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Old 30-07-2013, 07:02   #11
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I read somewhere that 25 years ago the average world cruiser was in the low 30' range. Now it's in the low 40' range. Did the 30'ers suddently become less seaworthy?

My question would be what is the purpose of asking for a Cat A boat? From what I've seen, I wouldn't count on it proving the vessel is a good offshore boat. They are meeting a govt regulation that may or may not produce a good offshore boat.
I think affluent Baby Boomers going cruising drove up the average LOA, and cost, of cruising boats...it is not uncommon now to see 45' cats as cruising boats. This would also shift the type of boat builders produce.... I expect the market demand for smaller Cat As is very low and thus builders don't build many.

Plenty of older very sea worthy designs out there which are not Cat A rated...many which I expect pre-dated the rating but dont know when it was created.
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Old 30-07-2013, 07:07   #12
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Re: Category "A" Sailboats

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. Did the 30'ers suddently become less seaworthy?

.
Yes. As a generalisation ocean cruising has become safer and one of the reasons is the larger boats doing it.

Robin Knox Johnson sailed a 32 footer because he couldn't afford a larger boat,
Chichester in his rtw the wrong way sailed a 52 footer because he could afford it.
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Old 30-07-2013, 07:19   #13
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Re: Category "A" Sailboats

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My question would be what is the purpose of asking for a Cat A boat? From what I've seen, I wouldn't count on it proving the vessel is a good offshore boat. They are meeting a govt regulation that may or may not produce a good offshore boat.

I frequently am amazed at the number of people over the years who will post that the CE standard is worthless, and then quote some other standard almost as a law.

It is like being anti government, then complaining that the roads have pot holes.
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Old 30-07-2013, 09:52   #14
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Re: Category "A" Sailboats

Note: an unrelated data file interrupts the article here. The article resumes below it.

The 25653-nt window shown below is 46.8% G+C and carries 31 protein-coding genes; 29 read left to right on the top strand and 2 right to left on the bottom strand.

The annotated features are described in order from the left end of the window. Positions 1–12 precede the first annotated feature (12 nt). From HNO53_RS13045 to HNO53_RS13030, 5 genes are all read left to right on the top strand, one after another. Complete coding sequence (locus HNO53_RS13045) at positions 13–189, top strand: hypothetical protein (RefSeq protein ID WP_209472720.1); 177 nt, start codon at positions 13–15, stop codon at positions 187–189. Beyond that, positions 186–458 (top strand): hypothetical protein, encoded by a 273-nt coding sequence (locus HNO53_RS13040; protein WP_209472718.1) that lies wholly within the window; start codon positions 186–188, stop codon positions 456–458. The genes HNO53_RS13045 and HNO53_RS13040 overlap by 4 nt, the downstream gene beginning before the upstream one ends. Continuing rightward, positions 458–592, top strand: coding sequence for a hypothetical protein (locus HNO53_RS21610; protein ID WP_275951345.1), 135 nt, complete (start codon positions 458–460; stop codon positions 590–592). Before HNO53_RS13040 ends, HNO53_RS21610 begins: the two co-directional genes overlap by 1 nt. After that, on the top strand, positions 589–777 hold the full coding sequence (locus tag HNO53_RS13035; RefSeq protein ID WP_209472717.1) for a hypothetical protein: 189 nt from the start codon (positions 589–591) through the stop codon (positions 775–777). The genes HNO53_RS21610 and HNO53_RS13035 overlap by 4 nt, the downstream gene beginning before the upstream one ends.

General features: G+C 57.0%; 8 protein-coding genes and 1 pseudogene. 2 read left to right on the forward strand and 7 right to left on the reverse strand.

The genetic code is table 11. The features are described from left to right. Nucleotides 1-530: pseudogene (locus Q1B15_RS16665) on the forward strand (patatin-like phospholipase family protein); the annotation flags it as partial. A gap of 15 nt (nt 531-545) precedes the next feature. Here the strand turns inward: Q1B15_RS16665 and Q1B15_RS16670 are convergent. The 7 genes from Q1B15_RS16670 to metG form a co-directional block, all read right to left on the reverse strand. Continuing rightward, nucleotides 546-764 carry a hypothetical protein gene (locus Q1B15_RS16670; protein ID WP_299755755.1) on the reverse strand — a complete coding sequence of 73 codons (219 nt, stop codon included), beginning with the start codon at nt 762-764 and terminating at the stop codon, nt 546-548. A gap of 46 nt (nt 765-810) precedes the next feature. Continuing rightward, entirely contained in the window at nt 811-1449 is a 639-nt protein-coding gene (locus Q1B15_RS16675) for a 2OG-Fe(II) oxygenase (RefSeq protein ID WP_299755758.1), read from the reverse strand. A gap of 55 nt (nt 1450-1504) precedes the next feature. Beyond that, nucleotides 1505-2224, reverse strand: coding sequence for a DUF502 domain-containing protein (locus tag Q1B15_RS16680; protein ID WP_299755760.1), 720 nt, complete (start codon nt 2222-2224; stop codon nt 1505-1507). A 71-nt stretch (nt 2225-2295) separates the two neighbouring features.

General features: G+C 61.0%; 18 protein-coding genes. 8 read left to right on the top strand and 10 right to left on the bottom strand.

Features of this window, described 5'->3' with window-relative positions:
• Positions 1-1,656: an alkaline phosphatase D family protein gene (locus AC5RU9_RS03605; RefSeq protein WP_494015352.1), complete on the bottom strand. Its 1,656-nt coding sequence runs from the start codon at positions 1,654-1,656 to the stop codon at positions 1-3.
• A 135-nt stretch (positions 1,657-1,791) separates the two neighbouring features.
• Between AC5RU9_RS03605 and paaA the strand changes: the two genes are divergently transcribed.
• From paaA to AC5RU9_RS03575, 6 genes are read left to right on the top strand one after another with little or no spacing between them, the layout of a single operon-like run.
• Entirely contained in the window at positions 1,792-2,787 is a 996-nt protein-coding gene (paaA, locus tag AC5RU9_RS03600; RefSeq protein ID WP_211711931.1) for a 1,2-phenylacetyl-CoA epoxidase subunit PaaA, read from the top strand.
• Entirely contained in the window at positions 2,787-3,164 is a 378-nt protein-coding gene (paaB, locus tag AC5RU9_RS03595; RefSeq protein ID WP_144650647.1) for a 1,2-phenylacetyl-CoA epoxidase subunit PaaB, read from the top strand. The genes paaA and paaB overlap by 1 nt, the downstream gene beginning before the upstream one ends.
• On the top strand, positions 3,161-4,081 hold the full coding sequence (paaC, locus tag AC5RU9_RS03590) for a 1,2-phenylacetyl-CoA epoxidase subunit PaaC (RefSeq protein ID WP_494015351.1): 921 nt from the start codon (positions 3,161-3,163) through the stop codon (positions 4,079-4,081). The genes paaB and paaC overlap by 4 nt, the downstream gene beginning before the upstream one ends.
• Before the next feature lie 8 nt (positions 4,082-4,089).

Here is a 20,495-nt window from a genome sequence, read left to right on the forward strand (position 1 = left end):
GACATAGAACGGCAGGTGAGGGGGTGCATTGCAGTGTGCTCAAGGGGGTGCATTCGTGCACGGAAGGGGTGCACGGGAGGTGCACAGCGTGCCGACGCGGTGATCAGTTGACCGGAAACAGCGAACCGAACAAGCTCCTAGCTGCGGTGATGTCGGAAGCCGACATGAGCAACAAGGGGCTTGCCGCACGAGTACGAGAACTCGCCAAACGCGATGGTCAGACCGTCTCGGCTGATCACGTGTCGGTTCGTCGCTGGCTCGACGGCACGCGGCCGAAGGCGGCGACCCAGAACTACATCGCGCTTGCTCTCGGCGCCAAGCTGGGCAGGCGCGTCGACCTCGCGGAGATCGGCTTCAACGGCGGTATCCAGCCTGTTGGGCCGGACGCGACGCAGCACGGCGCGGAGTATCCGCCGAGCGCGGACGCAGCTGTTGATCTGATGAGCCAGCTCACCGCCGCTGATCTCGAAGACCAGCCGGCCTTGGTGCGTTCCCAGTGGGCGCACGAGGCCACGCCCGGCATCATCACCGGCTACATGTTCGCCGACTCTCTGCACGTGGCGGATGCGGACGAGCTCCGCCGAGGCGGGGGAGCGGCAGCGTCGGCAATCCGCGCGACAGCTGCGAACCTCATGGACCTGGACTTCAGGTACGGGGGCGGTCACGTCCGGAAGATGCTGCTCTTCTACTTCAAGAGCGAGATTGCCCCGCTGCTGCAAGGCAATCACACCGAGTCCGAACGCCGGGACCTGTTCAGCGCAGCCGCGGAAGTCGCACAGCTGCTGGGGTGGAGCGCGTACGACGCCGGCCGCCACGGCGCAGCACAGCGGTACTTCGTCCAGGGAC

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I frequently am amazed at the number of people over the years who will post that the CE standard is worthless, and then quote some other standard almost as a law.

It is like being anti government, then complaining that the roads have pot holes.
Never said it was "worthless" but in my research there are aspects that are good and others that are beaurocatic garbage. (For example: I believe there are requirements for wiring based around 240v power. Of course no American boat will meet those because it's designed for 120v power. It makes no difference in it's ability to cross oceans but by the letter of the law, it fails.)

The point of my comment was:
- Are you trying to bring a foriegn made boat home to the EU and therefore must meet CE requriements for insurance?
- Do you think it will provide better resale value?
- Do you think if it has the CE rating, it's the perfect boat to round cape horn in a full gale?

Always good to know why someone is asking the question.
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Old 30-07-2013, 10:32   #15
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Re: Category "A" Sailboats

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Never said it was "worthless" but in my research there are aspects that are good and others that are beaurocatic garbage. (For example: I believe there are requirements for wiring based around 240v power. Of course no American boat will meet those because it's designed for 120v power. It makes no difference in it's ability to cross oceans but by the letter of the law, it fails.)
As an ex-North Americano I can offer a few shortcuts to make dealing with all those messy foreign standards easier:

1. No one uses 120V power anywhere outside of North America unless they're losers. Only 240V is capable of properly firing up a Bass-O-Matic for those important sundowners. Even better if you can produce 3 phase power.

2. Imperial is for wimps. Real men use metric - 150mm is more impressive than 6" when stamped on the side of a condom.

3. The French can sail around the world non-stop without sleeping or shaving. Kiwi's are always faster than anyone else. Brits are fun to hang out with despite their penchant for warm beer. Italians make boat stuff that just looks damned good.

CE is full of bureaucratic garbage? Point me towards any government or "recognized official body" standard which is a clear expression of logical thought devoid of idiosyncrasies. It doesn't exist anywhere.